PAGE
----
Colombia’s defense minister has issued a decree that allows the military to bomb groups formed by former FARC guerrillas, newspaper El Tiempo reported Tuesday.
Directive 37 includes the FARC dissident groups on a list of illegal armed groups that are considered a threat to national security, rather than common criminals.
The security forces are only authorized to use deadly force against a limited number of illegal armed groups, determined Organized Armed Groups (GOA).
Other, smaller armed groups are considered common criminal organizations that are a target for the National Police, not the military.
- EPL (Los Pelusos)
- AGC (Clan del Golfo)
- Bloque Meta (Los Puntilleros)
- Libertadores de Vichada (Los Puntilleros)
- FARC dissidents
Following a peace process with the FARC, authorities have identified more than a dozen dissident factions formed by between 500 and 1,000 former FARC members.
While most of these groups are tiny, the biggest of groups has grown to become approximately 350 men.
This directive gives us the legal backing so that the public force can use even the “beta operations” (aerial bombings) to prevent the expansion of these new organizations.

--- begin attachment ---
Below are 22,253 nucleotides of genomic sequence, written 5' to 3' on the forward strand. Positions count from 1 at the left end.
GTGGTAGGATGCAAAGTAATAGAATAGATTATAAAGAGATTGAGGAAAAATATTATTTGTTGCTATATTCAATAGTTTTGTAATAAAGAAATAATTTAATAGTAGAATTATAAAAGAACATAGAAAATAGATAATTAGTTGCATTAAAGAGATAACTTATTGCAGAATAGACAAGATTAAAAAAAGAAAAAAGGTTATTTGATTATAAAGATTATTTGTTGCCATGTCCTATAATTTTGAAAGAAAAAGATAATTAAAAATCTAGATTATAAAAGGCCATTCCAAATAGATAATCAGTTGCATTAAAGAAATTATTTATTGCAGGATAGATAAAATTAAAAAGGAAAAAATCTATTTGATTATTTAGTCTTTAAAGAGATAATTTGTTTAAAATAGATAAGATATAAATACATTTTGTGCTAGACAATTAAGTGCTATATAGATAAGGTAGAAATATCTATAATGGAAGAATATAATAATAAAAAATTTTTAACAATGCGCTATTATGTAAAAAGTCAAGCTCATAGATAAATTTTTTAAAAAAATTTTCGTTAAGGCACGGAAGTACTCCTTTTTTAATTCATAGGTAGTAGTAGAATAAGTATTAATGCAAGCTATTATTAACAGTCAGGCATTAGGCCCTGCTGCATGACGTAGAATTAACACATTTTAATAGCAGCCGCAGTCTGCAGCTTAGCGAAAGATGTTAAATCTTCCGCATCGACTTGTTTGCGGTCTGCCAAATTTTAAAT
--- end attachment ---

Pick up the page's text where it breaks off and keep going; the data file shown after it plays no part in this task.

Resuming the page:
Anonymous military official via El Tiempo
The FARC dissident groups are primarily active in southern Colombia where state presence is weak and guerrillas’ rule has been law for decades.
This group kidnapped a United Nations worker earlier this year, just months after its leaders were kicked out of the FARC.
Colombian authorities are trying to prevent the resurgence of dissident factions formed by dissident former FARC members.
With the exception of the ELN, all the country’s GOAs are groups formed during peace processes. The EPL formerly demobilized in 1991.